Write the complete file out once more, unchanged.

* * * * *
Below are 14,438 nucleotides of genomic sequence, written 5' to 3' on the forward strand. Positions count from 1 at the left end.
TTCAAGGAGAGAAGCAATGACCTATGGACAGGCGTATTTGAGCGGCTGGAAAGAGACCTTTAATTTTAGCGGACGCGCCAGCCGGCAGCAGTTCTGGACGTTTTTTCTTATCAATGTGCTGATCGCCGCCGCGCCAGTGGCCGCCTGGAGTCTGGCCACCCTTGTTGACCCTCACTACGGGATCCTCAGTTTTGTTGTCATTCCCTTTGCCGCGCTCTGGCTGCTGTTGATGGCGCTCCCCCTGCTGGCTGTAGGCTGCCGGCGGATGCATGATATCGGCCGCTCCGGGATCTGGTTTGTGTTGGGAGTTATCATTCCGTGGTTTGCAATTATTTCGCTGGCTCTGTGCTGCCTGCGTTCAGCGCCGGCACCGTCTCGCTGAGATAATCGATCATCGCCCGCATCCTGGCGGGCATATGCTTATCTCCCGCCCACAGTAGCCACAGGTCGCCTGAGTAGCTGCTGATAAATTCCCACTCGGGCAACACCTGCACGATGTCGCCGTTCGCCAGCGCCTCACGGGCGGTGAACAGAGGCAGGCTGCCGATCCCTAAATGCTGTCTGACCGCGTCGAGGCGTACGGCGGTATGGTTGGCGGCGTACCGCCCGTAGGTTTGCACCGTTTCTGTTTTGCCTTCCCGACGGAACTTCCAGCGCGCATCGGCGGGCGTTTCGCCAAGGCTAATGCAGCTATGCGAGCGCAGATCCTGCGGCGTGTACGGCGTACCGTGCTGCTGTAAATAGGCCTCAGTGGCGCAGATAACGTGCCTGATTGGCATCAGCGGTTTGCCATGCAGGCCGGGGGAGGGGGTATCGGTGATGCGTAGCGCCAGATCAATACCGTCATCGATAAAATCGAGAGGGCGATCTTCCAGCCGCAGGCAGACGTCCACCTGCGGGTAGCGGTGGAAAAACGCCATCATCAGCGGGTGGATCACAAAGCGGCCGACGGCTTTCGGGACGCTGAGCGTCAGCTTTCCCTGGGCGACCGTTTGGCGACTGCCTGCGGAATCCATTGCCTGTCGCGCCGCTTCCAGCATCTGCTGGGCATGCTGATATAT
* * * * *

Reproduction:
Below are 14,438 nucleotides of genomic sequence, written 5' to 3' on the forward strand. Positions count from 1 at the left end.
TTCAAGGAGAGAAGCAATGACCTATGGACAGGCGTATTTGAGCGGCTGGAAAGAGACCTTTAATTTTAGCGGACGCGCCAGCCGGCAGCAGTTCTGGACGTTTTTTCTTATCAATGTGCTGATCGCCGCCGCGCCAGTGGCCGCCTGGAGTCTGGCCACCCTTGTTGACCCTCACTACGGGATCCTCAGTTTTGTTGTCATTCCCTTTGCCGCGCTCTGGCTGCTGTTGATGGCGCTCCCCCTGCTGGCTGTAGGCTGCCGGCGGATGCATGATATCGGCCGCTCCGGGATCTGGTTTGTGTTGGGAGTTATCATTCCGTGGTTTGCAATTATTTCGCTGGCTCTGTGCTGCCTGCGTTCAGCGCCGGCACCGTCTCGCTGAGATAATCGATCATCGCCCGCATCCTGGCGGGCATATGCTTATCTCCCGCCCACAGTAGCCACAGGTCGCCTGAGTAGCTGCTGATAAATTCCCACTCGGGCAACACCTGCACGATGTCGCCGTTCGCCAGCGCCTCACGGGCGGTGAACAGAGGCAGGCTGCCGATCCCTAAATGCTGTCTGACCGCGTCGAGGCGTACGGCGGTATGGTTGGCGGCGTACCGCCCGTAGGTTTGCACCGTTTCTGTTTTGCCTTCCCGACGGAACTTCCAGCGCGCATCGGCGGGCGTTTCGCCAAGGCTAATGCAGCTATGCGAGCGCAGATCCTGCGGCGTGTACGGCGTACCGTGCTGCTGTAAATAGGCCTCAGTGGCGCAGATAACGTGCCTGATTGGCATCAGCGGTTTGCCATGCAGGCCGGGGGAGGGGGTATCGGTGATGCGTAGCGCCAGATCAATACCGTCATCGATAAAATCGAGAGGGCGATCTTCCAGCCGCAGGCAGACGTCCACCTGCGGGTAGCGGTGGAAAAACGCCATCATCAGCGGGTGGATCACAAAGCGGCCGACGGCTTTCGGGACGCTGAGCGTCAGCTTTCCCTGGGCGACCGTTTGGCGACTGCCTGCGGAATCCATTGCCTGTCGCGCCGCTTCCAGCATCTGCTGGGCATGCTGATATAT